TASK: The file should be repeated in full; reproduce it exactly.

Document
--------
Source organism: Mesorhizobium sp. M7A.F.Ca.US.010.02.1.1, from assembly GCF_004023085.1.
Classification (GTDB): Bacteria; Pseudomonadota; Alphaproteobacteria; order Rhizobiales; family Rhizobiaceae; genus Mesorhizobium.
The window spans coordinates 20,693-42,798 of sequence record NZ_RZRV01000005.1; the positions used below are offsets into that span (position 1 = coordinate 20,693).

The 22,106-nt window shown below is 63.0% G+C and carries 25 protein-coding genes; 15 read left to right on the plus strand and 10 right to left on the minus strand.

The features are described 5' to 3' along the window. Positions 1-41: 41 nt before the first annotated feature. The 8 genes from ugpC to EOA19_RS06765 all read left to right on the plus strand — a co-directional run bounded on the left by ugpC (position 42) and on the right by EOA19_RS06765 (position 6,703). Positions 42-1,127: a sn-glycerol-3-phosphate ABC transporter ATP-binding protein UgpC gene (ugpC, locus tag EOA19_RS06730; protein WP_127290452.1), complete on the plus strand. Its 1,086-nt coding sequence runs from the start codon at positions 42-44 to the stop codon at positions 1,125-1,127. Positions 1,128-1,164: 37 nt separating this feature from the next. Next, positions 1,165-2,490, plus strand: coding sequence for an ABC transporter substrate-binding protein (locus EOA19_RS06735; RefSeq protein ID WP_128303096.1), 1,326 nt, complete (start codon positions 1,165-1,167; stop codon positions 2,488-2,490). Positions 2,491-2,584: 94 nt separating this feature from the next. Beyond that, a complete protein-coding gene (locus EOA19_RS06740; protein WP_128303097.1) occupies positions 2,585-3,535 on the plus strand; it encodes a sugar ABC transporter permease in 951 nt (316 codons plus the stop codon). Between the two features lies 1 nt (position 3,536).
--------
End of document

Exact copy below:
Source organism: Mesorhizobium sp. M7A.F.Ca.US.010.02.1.1, from assembly GCF_004023085.1.
Classification (GTDB): Bacteria; Pseudomonadota; Alphaproteobacteria; order Rhizobiales; family Rhizobiaceae; genus Mesorhizobium.
The window spans coordinates 20,693-42,798 of sequence record NZ_RZRV01000005.1; the positions used below are offsets into that span (position 1 = coordinate 20,693).

The 22,106-nt window shown below is 63.0% G+C and carries 25 protein-coding genes; 15 read left to right on the plus strand and 10 right to left on the minus strand.

The features are described 5' to 3' along the window. Positions 1-41: 41 nt before the first annotated feature. The 8 genes from ugpC to EOA19_RS06765 all read left to right on the plus strand — a co-directional run bounded on the left by ugpC (position 42) and on the right by EOA19_RS06765 (position 6,703). Positions 42-1,127: a sn-glycerol-3-phosphate ABC transporter ATP-binding protein UgpC gene (ugpC, locus tag EOA19_RS06730; protein WP_127290452.1), complete on the plus strand. Its 1,086-nt coding sequence runs from the start codon at positions 42-44 to the stop codon at positions 1,125-1,127. Positions 1,128-1,164: 37 nt separating this feature from the next. Next, positions 1,165-2,490, plus strand: coding sequence for an ABC transporter substrate-binding protein (locus EOA19_RS06735; RefSeq protein ID WP_128303096.1), 1,326 nt, complete (start codon positions 1,165-1,167; stop codon positions 2,488-2,490). Positions 2,491-2,584: 94 nt separating this feature from the next. Beyond that, a complete protein-coding gene (locus EOA19_RS06740; protein WP_128303097.1) occupies positions 2,585-3,535 on the plus strand; it encodes a sugar ABC transporter permease in 951 nt (316 codons plus the stop codon). Between the two features lies 1 nt (position 3,536).